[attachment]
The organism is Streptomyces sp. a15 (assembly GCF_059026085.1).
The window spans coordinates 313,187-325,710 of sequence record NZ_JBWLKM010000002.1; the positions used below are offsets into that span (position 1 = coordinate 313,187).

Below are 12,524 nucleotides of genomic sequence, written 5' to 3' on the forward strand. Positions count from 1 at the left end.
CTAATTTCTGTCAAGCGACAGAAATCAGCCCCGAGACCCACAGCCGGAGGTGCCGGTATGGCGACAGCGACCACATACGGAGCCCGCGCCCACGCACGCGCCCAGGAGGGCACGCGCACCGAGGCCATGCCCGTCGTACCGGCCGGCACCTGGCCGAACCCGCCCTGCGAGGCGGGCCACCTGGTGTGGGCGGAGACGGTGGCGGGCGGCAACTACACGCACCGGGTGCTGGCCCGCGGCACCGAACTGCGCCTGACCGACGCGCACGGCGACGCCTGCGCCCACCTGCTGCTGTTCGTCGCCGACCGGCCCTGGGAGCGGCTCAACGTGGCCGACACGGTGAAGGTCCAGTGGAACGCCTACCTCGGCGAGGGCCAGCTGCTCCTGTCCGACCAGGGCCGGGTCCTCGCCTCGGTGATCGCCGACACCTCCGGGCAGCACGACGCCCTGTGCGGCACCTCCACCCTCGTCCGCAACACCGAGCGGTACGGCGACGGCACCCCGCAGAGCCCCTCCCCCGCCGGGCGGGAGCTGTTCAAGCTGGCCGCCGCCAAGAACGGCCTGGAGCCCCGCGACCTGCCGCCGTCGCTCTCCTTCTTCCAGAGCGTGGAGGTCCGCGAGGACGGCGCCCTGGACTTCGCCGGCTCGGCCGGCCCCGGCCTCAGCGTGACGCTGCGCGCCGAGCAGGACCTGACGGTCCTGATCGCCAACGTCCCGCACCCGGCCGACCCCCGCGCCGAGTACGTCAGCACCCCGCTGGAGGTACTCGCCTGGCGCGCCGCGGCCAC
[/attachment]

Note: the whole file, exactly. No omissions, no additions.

The organism is Streptomyces sp. a15 (assembly GCF_059026085.1).
The window spans coordinates 313,187-325,710 of sequence record NZ_JBWLKM010000002.1; the positions used below are offsets into that span (position 1 = coordinate 313,187).

Below are 12,524 nucleotides of genomic sequence, written 5' to 3' on the forward strand. Positions count from 1 at the left end.
CTAATTTCTGTCAAGCGACAGAAATCAGCCCCGAGACCCACAGCCGGAGGTGCCGGTATGGCGACAGCGACCACATACGGAGCCCGCGCCCACGCACGCGCCCAGGAGGGCACGCGCACCGAGGCCATGCCCGTCGTACCGGCCGGCACCTGGCCGAACCCGCCCTGCGAGGCGGGCCACCTGGTGTGGGCGGAGACGGTGGCGGGCGGCAACTACACGCACCGGGTGCTGGCCCGCGGCACCGAACTGCGCCTGACCGACGCGCACGGCGACGCCTGCGCCCACCTGCTGCTGTTCGTCGCCGACCGGCCCTGGGAGCGGCTCAACGTGGCCGACACGGTGAAGGTCCAGTGGAACGCCTACCTCGGCGAGGGCCAGCTGCTCCTGTCCGACCAGGGCCGGGTCCTCGCCTCGGTGATCGCCGACACCTCCGGGCAGCACGACGCCCTGTGCGGCACCTCCACCCTCGTCCGCAACACCGAGCGGTACGGCGACGGCACCCCGCAGAGCCCCTCCCCCGCCGGGCGGGAGCTGTTCAAGCTGGCCGCCGCCAAGAACGGCCTGGAGCCCCGCGACCTGCCGCCGTCGCTCTCCTTCTTCCAGAGCGTGGAGGTCCGCGAGGACGGCGCCCTGGACTTCGCCGGCTCGGCCGGCCCCGGCCTCAGCGTGACGCTGCGCGCCGAGCAGGACCTGACGGTCCTGATCGCCAACGTCCCGCACCCGGCCGACCCCCGCGCCGAGTACGTCAGCACCCCGCTGGAGGTACTCGCCTGGCGCGCCGCGGCCAC